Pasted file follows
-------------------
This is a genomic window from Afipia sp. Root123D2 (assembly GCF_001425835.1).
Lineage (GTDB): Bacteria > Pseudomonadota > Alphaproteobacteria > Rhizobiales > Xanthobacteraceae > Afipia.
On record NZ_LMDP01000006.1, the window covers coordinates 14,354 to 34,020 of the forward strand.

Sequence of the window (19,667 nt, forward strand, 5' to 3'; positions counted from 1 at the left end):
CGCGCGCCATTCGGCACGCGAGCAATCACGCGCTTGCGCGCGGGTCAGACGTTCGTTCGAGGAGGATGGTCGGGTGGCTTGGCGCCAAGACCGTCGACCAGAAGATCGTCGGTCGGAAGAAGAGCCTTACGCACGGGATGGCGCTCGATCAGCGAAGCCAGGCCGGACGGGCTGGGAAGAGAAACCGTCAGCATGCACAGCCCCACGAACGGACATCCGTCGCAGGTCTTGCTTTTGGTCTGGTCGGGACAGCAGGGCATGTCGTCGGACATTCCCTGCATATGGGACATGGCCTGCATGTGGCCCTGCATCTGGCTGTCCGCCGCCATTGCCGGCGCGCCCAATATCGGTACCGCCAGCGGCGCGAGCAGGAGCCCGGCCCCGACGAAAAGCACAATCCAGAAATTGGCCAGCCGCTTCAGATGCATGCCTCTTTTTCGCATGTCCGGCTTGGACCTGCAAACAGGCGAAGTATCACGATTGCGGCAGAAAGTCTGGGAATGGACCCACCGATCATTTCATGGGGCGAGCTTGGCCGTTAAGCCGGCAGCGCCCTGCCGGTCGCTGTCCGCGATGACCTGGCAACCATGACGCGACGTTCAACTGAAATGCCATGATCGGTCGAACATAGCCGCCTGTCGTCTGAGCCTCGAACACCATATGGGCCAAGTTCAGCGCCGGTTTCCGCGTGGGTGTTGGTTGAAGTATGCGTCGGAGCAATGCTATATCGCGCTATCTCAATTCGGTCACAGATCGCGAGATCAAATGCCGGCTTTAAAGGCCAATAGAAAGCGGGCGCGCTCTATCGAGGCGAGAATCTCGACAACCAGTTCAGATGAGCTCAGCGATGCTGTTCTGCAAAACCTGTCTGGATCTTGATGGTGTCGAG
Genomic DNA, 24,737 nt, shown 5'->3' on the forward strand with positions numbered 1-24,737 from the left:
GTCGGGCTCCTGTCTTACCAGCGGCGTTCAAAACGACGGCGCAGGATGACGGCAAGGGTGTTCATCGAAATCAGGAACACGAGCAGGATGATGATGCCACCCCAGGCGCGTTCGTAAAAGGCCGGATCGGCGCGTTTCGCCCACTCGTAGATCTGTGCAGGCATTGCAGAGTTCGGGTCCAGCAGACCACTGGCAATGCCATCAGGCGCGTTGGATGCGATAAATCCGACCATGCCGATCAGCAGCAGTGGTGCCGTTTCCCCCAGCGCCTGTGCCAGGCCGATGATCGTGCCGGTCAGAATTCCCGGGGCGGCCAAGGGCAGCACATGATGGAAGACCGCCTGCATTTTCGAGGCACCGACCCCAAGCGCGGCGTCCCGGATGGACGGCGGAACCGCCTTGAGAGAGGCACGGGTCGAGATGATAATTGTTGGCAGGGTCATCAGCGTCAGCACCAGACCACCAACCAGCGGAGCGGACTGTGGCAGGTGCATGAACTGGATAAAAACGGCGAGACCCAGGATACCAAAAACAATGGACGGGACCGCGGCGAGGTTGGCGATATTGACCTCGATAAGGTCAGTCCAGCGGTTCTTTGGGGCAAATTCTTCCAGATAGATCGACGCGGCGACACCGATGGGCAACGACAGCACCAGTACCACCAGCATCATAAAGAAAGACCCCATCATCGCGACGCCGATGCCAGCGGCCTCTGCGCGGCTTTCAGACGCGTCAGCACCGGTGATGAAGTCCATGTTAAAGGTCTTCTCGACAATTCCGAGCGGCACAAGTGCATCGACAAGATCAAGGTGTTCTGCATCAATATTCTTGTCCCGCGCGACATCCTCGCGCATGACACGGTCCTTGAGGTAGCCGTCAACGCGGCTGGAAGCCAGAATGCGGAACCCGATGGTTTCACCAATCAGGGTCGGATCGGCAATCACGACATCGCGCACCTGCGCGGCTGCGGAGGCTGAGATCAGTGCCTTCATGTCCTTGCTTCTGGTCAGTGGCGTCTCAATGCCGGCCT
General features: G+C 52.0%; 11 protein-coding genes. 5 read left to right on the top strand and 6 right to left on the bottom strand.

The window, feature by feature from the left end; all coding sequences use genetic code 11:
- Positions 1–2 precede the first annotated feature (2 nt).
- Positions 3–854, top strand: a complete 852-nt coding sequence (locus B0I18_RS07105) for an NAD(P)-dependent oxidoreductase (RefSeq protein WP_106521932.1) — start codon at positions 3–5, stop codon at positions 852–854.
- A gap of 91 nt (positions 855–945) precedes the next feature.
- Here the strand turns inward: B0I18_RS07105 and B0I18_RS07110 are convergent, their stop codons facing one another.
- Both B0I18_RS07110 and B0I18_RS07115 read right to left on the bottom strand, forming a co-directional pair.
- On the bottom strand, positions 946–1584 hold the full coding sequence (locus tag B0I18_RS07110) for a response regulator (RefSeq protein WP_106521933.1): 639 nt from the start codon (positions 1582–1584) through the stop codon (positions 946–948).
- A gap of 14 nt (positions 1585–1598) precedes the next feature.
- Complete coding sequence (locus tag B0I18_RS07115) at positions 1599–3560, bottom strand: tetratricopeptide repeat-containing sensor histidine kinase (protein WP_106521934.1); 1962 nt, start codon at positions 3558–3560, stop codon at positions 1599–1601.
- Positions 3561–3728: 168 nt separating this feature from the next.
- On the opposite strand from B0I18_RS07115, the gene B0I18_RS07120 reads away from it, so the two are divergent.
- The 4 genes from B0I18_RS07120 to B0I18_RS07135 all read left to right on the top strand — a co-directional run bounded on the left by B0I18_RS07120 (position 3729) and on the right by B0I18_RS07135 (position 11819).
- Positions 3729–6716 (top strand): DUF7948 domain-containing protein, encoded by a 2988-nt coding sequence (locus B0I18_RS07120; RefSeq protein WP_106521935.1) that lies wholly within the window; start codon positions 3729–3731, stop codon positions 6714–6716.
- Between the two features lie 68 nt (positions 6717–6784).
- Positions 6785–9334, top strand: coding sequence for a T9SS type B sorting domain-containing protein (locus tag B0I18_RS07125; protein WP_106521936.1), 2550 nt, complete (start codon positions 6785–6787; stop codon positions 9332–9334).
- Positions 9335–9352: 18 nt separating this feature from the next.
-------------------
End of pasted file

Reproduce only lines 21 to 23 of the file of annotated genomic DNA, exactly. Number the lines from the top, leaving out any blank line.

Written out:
- Positions 3729–6716 (top strand): DUF7948 domain-containing protein, encoded by a 2988-nt coding sequence (locus B0I18_RS07120; RefSeq protein WP_106521935.1) that lies wholly within the window; start codon positions 3729–3731, stop codon positions 6714–6716.
- Between the two features lie 68 nt (positions 6717–6784).
- Positions 6785–9334, top strand: coding sequence for a T9SS type B sorting domain-containing protein (locus tag B0I18_RS07125; protein WP_106521936.1), 2550 nt, complete (start codon positions 6785–6787; stop codon positions 9332–9334).